I have recently chanced upon this article, which discusses the recent measure of installing noise meters in void decks (a common space on the ground floor for residents in Singapore's high-rise apartments), in an attempt to reduce noise levels. The noise meter has three light indicators: green, amber and red - A green light indicates a noise level equivalent to a quiet office; an amber indicator is shown when noise levels fall between 55 - 65 decibels (the equivalent of laughter or piano playing); a red indicator flashes when noise levels exceed 65 decibels.
While these noise meters are merely deterrents and not enforceable, an interviewee within the article suggested for CCTVs to accompany these noise meters for identifying "culprits" that generate too much noise. Looking at this article, it made me wonder if such measures would have made sense in the past, where congregations at void decks and informal activities (such as playing sports) were a more common sight and when noise generated from social functions was probably better tolerated. In today's context, noise generated in certain sociocultural functions (such as Malay weddings commonly organised in void decks, supposedly to invite greater participation from the residents; Getai (traditional music performances during the Hungry Ghost Festival); and Chinese funerals) are seemingly better tolerated. This possibly relates to the multicultural landscape of Singapore, where complaints about such functions automatically paints an individual as being "racist" (e.g. the Amy Cheong Saga). Negative sentiments, if any, are therefore suppressed. Noise generated by informal functions (such as sports and chitchat-induced laughter) however, are seemingly less tolerated today. This installation of noise meters seems to agree with this sentiment, by imposing an unofficial regulatory noise limit of 65 decibels (or that of laughter).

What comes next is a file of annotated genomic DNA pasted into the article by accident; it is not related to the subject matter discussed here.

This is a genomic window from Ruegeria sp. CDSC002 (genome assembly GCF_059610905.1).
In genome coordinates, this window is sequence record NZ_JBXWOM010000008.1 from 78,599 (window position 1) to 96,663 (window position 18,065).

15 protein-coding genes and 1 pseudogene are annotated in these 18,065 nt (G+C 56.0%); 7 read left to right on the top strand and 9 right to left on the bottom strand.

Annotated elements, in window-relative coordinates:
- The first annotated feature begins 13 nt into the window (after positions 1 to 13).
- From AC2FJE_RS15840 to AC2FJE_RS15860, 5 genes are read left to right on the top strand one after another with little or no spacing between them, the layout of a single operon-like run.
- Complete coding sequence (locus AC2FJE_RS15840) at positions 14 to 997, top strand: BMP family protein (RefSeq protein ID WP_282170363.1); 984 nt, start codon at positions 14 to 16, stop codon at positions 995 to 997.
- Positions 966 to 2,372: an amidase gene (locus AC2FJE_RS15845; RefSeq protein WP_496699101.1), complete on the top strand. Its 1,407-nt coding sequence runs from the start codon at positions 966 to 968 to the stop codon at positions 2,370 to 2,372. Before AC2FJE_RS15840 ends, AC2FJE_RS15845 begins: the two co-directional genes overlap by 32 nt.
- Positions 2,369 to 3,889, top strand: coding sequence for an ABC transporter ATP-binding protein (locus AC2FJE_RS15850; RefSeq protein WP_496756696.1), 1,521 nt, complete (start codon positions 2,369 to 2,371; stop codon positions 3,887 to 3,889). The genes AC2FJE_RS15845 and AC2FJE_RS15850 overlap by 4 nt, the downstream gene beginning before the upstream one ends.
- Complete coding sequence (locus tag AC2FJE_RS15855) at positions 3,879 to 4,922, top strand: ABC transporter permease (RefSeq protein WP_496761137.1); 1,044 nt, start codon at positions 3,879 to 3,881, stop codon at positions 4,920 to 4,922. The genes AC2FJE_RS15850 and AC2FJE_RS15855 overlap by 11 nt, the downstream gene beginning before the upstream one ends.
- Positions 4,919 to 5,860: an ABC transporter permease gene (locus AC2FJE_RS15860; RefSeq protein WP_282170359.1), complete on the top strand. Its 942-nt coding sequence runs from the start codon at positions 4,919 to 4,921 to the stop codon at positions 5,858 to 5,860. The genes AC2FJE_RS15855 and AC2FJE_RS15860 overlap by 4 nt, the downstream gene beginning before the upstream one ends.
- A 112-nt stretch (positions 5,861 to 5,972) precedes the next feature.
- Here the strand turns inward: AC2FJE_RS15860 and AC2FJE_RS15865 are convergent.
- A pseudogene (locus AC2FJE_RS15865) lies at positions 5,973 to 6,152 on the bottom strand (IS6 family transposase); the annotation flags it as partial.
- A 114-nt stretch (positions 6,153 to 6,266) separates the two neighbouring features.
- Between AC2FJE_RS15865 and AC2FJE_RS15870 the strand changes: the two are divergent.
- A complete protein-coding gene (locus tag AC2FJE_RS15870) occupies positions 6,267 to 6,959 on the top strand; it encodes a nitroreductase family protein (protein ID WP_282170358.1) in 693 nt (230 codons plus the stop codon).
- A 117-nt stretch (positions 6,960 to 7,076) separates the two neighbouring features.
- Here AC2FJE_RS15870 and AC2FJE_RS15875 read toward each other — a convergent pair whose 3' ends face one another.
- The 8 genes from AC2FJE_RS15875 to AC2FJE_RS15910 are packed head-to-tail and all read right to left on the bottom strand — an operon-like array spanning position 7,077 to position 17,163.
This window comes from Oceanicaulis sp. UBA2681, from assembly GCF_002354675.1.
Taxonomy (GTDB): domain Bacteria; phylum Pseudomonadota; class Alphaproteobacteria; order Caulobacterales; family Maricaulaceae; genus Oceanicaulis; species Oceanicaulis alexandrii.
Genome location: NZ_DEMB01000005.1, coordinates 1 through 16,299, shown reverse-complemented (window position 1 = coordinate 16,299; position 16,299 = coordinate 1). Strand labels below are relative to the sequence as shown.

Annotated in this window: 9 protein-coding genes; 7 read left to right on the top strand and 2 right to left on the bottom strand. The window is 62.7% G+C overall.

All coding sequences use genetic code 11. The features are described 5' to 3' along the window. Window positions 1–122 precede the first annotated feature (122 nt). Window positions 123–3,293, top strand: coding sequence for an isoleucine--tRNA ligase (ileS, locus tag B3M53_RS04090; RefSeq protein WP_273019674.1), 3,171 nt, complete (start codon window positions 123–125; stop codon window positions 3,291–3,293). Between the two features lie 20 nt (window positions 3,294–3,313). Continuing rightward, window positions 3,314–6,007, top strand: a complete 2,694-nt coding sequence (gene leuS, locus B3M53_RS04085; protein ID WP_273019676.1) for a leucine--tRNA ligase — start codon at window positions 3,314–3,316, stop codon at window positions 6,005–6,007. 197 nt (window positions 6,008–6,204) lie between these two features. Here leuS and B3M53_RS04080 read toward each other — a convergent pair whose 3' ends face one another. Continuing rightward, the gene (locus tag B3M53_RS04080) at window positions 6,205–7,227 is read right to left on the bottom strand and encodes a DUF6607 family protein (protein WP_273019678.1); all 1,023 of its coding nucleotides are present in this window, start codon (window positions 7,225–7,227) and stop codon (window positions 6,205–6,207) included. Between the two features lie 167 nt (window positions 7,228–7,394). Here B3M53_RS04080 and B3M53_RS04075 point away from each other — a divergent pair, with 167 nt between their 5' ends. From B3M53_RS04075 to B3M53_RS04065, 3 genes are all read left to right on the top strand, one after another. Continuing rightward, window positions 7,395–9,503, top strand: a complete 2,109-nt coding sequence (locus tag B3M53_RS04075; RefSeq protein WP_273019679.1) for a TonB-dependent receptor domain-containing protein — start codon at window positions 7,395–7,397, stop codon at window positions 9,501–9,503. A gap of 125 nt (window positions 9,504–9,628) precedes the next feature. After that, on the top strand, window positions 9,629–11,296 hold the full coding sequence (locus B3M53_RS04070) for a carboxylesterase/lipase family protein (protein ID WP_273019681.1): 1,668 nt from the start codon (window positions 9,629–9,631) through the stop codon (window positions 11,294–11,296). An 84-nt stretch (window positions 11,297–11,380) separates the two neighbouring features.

With this informal regulation in place, I am reminded of Pomeroy's (2011) article which argues that increasingly explicit rules pertaining to the appropriation of common spaces "create a sterility of spaces, or in extreme cases the contesting of the space between resident (subservient) and municipality (dominant)." This leads to "ambivalence and dis-ownership of their assumed territory" (Pomeroy, 2011). Ooi & Tan (2004) also suggest that "overtly programmed spaces that corresponded to particular socio-cultural functions tended to be the least occupied". In view of common spaces where noise is better tolerated primarily for sociocultural functions and less so for informal functions, it can be suggested that such sentiments gradually effect a decline in the utilisation of void decks - this prompts residents to explore common spaces beyond their residential estates or experience a decline in social cohesiveness, in the absence of shared spaces to promote inter-resident interactions.
Ooi, G. L. (2004). Future of Space: Planning, Space and the City. Eastern Universities Press.
Pomeroy, J. (2011). Defining Singapore Public Space: From Sanitization to Corporatization. Journal of Urban Design, 16(03), 381–396. https://doi.org/10.1080/13574809.2011.571164